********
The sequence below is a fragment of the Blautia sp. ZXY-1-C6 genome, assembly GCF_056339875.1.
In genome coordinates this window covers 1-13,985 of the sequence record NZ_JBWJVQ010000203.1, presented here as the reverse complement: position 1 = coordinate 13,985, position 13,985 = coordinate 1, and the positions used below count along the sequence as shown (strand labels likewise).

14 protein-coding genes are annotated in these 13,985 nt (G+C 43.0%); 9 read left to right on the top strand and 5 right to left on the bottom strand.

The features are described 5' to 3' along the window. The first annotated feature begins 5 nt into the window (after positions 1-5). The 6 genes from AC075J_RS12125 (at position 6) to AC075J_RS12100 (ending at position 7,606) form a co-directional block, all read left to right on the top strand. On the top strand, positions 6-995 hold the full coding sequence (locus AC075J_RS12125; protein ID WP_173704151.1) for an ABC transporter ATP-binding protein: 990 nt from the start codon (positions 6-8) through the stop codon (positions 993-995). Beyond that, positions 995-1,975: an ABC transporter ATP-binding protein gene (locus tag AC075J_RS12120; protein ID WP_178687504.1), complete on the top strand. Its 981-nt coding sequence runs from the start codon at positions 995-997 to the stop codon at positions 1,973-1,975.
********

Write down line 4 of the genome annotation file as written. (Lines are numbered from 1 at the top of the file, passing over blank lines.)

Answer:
The features are described 5' to 3' along the window. The first annotated feature begins 5 nt into the window (after positions 1-5). The 6 genes from AC075J_RS12125 (at position 6) to AC075J_RS12100 (ending at position 7,606) form a co-directional block, all read left to right on the top strand. On the top strand, positions 6-995 hold the full coding sequence (locus AC075J_RS12125; protein ID WP_173704151.1) for an ABC transporter ATP-binding protein: 990 nt from the start codon (positions 6-8) through the stop codon (positions 993-995). Beyond that, positions 995-1,975: an ABC transporter ATP-binding protein gene (locus tag AC075J_RS12120; protein ID WP_178687504.1), complete on the top strand. Its 981-nt coding sequence runs from the start codon at positions 995-997 to the stop codon at positions 1,973-1,975.